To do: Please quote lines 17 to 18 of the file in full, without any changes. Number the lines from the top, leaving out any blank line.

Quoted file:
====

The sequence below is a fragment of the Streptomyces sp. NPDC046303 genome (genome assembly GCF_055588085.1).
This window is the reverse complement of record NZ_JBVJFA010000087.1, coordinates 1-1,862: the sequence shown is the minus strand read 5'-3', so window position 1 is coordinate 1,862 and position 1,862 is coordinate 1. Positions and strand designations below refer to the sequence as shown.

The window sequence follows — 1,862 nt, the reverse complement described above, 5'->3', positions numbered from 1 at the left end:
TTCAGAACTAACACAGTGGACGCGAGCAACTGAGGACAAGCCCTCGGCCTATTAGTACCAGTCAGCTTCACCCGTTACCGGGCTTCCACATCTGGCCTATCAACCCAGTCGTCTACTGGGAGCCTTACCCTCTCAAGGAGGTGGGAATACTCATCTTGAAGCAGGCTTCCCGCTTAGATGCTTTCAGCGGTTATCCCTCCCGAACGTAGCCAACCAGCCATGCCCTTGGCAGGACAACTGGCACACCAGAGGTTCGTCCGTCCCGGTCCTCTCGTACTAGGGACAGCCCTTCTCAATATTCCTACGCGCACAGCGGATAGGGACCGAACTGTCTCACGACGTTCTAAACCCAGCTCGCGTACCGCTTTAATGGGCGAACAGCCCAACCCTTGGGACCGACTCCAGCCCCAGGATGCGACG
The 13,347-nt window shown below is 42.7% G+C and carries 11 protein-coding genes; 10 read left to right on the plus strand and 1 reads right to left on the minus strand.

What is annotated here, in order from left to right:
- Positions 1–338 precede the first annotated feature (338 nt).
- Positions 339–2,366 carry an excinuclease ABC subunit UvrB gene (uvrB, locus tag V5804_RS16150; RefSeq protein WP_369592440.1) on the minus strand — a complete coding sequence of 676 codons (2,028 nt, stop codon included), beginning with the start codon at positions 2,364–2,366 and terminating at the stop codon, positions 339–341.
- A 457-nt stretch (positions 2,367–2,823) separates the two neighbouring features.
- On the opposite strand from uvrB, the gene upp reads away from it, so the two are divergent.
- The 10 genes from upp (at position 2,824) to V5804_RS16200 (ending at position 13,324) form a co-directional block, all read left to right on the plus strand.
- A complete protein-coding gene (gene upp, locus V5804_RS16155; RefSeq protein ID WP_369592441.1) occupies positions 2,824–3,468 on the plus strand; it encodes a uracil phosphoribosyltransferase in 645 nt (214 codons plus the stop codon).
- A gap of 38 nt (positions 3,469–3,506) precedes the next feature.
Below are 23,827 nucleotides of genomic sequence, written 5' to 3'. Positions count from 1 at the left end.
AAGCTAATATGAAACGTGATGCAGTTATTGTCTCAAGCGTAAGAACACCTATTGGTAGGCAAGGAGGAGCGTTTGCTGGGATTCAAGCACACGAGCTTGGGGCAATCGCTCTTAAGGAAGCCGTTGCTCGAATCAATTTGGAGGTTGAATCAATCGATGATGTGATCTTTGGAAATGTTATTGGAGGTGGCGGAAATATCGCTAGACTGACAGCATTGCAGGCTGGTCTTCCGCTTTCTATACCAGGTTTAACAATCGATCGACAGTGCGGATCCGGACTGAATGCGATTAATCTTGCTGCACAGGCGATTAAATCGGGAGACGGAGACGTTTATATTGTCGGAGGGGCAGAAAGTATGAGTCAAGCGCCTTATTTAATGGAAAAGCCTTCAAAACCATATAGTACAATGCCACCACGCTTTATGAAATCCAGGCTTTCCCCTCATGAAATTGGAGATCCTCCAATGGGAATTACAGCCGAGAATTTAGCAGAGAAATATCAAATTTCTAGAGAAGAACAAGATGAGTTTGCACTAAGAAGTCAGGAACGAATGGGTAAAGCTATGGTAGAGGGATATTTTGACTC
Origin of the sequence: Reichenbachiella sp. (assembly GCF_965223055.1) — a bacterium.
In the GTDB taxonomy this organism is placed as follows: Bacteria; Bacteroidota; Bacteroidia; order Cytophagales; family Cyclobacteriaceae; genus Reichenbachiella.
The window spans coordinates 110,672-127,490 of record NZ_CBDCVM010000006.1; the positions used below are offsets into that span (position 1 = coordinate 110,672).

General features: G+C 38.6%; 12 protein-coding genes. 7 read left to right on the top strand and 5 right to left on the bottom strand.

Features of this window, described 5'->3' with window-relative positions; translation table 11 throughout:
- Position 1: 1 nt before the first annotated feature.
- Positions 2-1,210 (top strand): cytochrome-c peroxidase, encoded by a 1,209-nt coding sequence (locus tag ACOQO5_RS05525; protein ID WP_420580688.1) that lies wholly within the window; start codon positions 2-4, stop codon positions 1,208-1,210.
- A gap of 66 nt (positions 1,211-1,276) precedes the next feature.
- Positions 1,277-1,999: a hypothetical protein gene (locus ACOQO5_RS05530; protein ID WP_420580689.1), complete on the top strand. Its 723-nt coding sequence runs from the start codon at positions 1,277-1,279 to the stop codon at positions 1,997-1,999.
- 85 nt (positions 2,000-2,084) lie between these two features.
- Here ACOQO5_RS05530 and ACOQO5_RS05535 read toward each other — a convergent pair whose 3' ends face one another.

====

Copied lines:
In the GTDB taxonomy this organism is placed as follows: Bacteria; Bacteroidota; Bacteroidia; order Cytophagales; family Cyclobacteriaceae; genus Reichenbachiella.
The window spans coordinates 110,672-127,490 of record NZ_CBDCVM010000006.1; the positions used below are offsets into that span (position 1 = coordinate 110,672).